Sign in to follow this  
Followers 0
dub

African rulers of India: That part of our history we choose to forget

7 posts in this topic

The elite status of the African slaves in India ensured that a number of them had access to political authority and secrets which they could make use of to become rulers in their own right, reigning over parts of India.

“When your family has been ruling for hundreds of years, people still call you by the title of Nawab,” says Nawab Reza Khan, tenth Nawab of Sachin as he traces his family’s regal history. Reza Khan currently works as a lawyer and lives in the city of Sachin in Gujarat. He says his ancestors came from Abyssinia (present day Ethiopia in East Africa) as part of the forces of Babur. Eventually, they conquered the fort at Janjira and later occupied Sachin and ruled over their own kingdoms.

The Nawab of Sachin is a personified remnant of a glorious African past in India. Africans have, for centuries been a part of Indian society. While the slave trade from Africa to America and Europe is well documented, the eastward movement of African slaves to India has been left unexplored.

The systematic transportation of African slaves to India started with the Arabs and Ottomans and later by the Portuguese and the Dutch in the sixteenth -seventeenth centuries. Concrete evidence of African slavery is available from the twelfth-thrirteenth centuries, when a significant portion of the Indian subcontinent was being ruled by Muslims.

See more at: http://indianexpress.com/article/research/african-rulers-of-india-that-part-of-our-history-we-choose-to-forget/#sthash.gZS01bKO.dpuf

4

Share this post


Link to post
Share on other sites

Remember reading about this.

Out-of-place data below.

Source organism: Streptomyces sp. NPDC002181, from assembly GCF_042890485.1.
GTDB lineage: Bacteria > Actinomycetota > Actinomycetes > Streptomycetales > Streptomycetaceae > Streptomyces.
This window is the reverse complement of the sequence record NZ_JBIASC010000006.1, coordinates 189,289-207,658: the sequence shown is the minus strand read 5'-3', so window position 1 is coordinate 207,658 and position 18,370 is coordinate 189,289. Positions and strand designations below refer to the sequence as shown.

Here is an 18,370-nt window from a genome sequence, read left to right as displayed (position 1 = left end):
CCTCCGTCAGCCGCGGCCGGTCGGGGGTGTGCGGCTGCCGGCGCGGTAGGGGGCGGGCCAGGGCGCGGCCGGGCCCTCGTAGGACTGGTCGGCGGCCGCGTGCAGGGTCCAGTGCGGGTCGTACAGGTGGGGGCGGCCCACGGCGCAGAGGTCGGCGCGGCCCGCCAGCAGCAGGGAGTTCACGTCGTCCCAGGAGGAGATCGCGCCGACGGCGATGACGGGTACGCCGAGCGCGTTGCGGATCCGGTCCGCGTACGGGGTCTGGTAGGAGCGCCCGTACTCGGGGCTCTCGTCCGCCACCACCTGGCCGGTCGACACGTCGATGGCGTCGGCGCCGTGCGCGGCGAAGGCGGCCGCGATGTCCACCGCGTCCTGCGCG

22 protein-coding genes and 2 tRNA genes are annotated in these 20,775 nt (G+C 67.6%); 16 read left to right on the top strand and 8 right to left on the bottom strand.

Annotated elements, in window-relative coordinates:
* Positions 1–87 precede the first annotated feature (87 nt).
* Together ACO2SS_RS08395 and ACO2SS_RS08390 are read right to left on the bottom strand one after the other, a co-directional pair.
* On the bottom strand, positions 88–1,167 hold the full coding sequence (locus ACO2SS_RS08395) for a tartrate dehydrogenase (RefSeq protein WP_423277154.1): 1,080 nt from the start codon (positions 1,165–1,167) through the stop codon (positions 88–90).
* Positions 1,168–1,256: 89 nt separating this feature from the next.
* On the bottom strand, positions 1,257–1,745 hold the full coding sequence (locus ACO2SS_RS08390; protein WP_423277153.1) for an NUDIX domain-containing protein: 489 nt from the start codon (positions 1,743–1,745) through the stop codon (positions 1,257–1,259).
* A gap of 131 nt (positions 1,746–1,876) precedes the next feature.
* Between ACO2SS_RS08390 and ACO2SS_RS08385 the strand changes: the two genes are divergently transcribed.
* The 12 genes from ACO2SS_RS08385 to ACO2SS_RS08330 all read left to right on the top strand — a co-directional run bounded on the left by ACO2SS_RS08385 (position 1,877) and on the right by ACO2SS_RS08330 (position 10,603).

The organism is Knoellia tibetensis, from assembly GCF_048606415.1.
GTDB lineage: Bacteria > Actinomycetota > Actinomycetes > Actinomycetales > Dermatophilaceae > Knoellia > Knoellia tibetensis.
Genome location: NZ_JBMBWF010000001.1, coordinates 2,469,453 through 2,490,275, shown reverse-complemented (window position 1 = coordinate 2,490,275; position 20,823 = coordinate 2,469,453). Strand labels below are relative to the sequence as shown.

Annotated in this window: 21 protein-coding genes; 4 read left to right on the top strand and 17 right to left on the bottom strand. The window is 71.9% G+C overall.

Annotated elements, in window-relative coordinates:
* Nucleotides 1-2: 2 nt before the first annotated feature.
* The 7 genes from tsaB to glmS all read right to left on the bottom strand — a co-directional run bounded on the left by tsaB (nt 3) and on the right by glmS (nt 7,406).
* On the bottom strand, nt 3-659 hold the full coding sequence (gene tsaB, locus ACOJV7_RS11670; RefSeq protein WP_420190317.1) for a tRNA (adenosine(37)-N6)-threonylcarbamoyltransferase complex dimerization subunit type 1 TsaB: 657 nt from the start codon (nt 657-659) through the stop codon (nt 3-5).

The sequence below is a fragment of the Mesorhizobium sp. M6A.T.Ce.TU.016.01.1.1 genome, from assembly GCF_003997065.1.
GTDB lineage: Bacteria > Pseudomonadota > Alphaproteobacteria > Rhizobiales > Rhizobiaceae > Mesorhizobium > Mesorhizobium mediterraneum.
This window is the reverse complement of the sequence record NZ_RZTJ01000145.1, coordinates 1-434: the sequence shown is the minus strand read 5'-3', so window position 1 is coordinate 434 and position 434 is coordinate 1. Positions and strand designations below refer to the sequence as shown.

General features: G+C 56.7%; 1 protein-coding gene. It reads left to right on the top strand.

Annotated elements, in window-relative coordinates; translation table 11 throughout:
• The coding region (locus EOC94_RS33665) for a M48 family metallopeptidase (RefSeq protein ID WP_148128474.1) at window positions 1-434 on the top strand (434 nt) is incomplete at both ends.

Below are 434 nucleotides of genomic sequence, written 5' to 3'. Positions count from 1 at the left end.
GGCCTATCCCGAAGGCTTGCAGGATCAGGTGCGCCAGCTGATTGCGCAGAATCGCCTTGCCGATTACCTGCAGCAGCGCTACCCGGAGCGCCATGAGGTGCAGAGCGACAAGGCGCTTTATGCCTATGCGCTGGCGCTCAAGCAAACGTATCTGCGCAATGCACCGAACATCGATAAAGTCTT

A lot of stuff I got to learn to teach my yutes one day, cant have them thinking all there is to black history is being slaves and victims to everyone.

3

Share this post


Link to post
Share on other sites

Comments are a madness

0

Share this post


Link to post
Share on other sites

new hidden color movie is out 

 

anyone got a link?

0

Share this post


Link to post
Share on other sites

would be nice if there was a good online source to learn this stuff, with credible sources

can't deal with when people quote stuff they heard on Hidden Color, swear a guy on there basically tries to credit all of the world's greatest historical achievement on black people

0

Share this post


Link to post
Share on other sites
13 hours ago, dub said:

The elite status of the African slaves in India ensured that a number of them had access to political authority and secrets which they could make use of to become rulers in their own right, reigning over parts of India.

“When your family has been ruling for hundreds of years, people still call you by the title of Nawab,” says Nawab Reza Khan, tenth Nawab of Sachin as he traces his family’s regal history. Reza Khan currently works as a lawyer and lives in the city of Sachin in Gujarat. He says his ancestors came from Abyssinia (present day Ethiopia in East Africa) as part of the forces of Babur. Eventually, they conquered the fort at Janjira and later occupied Sachin and ruled over their own kingdoms.

The Nawab of Sachin is a personified remnant of a glorious African past in India. Africans have, for centuries been a part of Indian society. While the slave trade from Africa to America and Europe is well documented, the eastward movement of African slaves to India has been left unexplored.

The systematic transportation of African slaves to India started with the Arabs and Ottomans and later by the Portuguese and the Dutch in the sixteenth -seventeenth centuries. Concrete evidence of African slavery is available from the twelfth-thrirteenth centuries, when a significant portion of the Indian subcontinent was being ruled by Muslims.

See more at: http://indianexpress.com/article/research/african-rulers-of-india-that-part-of-our-history-we-choose-to-forget/#sthash.gZS01bKO.dpuf

:clueless:

0

Share this post


Link to post
Share on other sites

Create an account or sign in to comment

You need to be a member in order to leave a comment

Create an account

Sign up for a new account in our community. It's easy!


Register a new account

Sign in

Already have an account? Sign in here.


Sign In Now
Sign in to follow this  
Followers 0